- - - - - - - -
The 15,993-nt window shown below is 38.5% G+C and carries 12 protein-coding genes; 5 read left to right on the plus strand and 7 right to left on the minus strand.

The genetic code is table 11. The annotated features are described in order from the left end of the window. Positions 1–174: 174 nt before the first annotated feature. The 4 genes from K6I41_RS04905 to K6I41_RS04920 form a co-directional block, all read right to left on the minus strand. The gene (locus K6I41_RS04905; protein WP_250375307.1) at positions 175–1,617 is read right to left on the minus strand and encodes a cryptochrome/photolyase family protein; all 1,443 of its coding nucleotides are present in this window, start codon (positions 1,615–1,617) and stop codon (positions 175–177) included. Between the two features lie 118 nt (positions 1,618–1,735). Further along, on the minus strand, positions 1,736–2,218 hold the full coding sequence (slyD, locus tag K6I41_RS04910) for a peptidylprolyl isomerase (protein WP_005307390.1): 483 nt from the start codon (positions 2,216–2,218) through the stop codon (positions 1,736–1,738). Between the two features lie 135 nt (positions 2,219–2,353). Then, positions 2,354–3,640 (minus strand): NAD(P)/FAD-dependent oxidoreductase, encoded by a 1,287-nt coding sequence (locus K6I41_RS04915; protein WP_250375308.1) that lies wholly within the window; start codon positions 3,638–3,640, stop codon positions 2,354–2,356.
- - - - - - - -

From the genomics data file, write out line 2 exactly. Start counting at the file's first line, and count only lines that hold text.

The genetic code is table 11. The annotated features are described in order from the left end of the window. Positions 1–174: 174 nt before the first annotated feature. The 4 genes from K6I41_RS04905 to K6I41_RS04920 form a co-directional block, all read right to left on the minus strand. The gene (locus K6I41_RS04905; protein WP_250375307.1) at positions 175–1,617 is read right to left on the minus strand and encodes a cryptochrome/photolyase family protein; all 1,443 of its coding nucleotides are present in this window, start codon (positions 1,615–1,617) and stop codon (positions 175–177) included. Between the two features lie 118 nt (positions 1,618–1,735). Further along, on the minus strand, positions 1,736–2,218 hold the full coding sequence (slyD, locus tag K6I41_RS04910) for a peptidylprolyl isomerase (protein WP_005307390.1): 483 nt from the start codon (positions 2,216–2,218) through the stop codon (positions 1,736–1,738). Between the two features lie 135 nt (positions 2,219–2,353). Then, positions 2,354–3,640 (minus strand): NAD(P)/FAD-dependent oxidoreductase, encoded by a 1,287-nt coding sequence (locus K6I41_RS04915; protein WP_250375308.1) that lies wholly within the window; start codon positions 3,638–3,640, stop codon positions 2,354–2,356.